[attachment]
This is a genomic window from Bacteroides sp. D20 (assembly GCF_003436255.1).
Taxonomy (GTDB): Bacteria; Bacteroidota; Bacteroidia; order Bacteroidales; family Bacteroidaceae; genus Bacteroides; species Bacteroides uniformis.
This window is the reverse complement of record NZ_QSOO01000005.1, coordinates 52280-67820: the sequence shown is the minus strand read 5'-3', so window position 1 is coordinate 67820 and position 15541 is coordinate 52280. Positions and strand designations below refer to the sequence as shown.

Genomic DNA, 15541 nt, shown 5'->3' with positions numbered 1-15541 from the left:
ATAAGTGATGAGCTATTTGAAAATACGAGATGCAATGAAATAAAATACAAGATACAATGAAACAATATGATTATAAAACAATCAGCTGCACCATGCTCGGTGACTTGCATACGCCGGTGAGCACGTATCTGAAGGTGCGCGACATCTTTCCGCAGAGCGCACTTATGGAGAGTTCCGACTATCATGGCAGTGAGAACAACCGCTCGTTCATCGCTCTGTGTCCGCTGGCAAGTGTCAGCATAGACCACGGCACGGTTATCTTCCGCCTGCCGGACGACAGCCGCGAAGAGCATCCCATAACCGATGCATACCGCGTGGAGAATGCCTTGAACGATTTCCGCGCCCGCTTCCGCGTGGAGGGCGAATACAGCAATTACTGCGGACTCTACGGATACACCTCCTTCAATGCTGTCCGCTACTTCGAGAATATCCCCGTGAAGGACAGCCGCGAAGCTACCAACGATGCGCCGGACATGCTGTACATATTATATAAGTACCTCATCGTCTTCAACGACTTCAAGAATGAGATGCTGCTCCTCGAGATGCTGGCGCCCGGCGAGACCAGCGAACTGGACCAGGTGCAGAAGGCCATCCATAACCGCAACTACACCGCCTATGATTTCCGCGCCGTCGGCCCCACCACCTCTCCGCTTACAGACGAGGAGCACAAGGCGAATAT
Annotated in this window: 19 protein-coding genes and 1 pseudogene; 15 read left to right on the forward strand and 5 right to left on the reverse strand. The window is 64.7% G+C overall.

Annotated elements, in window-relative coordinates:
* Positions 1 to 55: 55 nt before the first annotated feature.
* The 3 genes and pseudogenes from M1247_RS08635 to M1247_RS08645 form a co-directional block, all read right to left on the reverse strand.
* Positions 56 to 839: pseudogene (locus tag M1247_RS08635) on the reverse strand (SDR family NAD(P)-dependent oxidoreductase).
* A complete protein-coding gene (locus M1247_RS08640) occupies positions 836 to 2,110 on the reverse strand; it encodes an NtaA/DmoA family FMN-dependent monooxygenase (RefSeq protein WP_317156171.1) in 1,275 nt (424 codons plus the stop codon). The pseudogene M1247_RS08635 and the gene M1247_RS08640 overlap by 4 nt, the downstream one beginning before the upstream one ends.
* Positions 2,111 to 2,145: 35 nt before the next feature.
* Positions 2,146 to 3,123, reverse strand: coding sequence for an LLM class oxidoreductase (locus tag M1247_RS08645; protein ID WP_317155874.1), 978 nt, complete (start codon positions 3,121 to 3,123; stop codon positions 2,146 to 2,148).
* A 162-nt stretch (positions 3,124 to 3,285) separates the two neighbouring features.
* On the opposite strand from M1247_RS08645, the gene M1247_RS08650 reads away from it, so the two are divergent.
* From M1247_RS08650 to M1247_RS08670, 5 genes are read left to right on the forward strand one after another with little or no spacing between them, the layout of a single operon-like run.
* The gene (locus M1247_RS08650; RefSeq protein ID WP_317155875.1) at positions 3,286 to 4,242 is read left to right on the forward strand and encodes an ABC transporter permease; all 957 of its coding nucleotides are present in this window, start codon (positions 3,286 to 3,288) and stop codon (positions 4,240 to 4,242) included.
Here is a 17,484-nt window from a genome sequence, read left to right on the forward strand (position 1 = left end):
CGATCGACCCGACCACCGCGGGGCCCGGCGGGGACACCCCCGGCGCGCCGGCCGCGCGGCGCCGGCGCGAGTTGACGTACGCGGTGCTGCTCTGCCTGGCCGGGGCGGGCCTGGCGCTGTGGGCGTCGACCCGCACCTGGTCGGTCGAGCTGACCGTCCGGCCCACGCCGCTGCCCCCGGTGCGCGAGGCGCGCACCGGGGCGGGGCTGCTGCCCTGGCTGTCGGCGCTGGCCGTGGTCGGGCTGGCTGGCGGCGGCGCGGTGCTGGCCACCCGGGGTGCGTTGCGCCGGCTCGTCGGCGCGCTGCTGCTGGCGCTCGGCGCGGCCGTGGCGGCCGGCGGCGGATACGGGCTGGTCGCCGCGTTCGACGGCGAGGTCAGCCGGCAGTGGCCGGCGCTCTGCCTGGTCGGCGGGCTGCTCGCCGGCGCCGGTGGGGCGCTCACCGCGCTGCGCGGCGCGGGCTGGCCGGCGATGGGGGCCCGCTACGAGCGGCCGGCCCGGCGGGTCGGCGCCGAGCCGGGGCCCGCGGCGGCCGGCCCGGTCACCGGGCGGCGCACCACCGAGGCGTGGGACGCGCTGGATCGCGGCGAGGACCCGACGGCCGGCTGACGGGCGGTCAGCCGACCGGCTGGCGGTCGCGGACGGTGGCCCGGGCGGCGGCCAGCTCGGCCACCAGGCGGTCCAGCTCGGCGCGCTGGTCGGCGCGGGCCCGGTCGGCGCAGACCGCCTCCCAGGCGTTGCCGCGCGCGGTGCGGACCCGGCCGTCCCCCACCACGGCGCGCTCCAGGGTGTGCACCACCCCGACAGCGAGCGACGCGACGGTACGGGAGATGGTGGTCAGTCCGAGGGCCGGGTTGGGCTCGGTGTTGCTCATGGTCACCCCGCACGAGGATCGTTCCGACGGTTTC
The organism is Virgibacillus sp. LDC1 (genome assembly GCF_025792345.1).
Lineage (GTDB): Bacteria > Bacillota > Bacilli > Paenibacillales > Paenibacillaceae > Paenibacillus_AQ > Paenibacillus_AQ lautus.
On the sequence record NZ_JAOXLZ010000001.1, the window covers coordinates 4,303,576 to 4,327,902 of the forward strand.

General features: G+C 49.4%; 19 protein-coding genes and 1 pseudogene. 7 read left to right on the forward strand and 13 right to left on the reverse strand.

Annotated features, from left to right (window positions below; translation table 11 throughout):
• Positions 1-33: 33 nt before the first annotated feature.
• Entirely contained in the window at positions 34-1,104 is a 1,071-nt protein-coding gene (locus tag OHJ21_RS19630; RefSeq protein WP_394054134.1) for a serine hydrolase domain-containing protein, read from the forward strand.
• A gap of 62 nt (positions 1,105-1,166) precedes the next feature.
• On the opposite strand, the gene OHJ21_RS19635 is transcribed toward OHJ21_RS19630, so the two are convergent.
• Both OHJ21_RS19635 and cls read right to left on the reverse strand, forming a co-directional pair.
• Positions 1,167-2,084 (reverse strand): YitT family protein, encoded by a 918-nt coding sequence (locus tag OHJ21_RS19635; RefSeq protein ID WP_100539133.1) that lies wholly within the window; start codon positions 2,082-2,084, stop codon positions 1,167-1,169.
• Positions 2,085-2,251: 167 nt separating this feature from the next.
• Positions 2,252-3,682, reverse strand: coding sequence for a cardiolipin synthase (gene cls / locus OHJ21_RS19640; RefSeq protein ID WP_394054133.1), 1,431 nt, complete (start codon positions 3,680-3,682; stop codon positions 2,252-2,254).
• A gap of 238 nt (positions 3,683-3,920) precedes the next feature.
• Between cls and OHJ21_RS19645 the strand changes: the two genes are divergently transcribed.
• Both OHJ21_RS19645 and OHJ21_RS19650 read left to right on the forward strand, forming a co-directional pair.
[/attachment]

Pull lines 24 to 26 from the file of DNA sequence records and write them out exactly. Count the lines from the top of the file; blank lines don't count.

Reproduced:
Annotated features, from left to right (window positions below; translation table 11 throughout):
• Positions 1-33: 33 nt before the first annotated feature.
• Entirely contained in the window at positions 34-1,104 is a 1,071-nt protein-coding gene (locus tag OHJ21_RS19630; RefSeq protein WP_394054134.1) for a serine hydrolase domain-containing protein, read from the forward strand.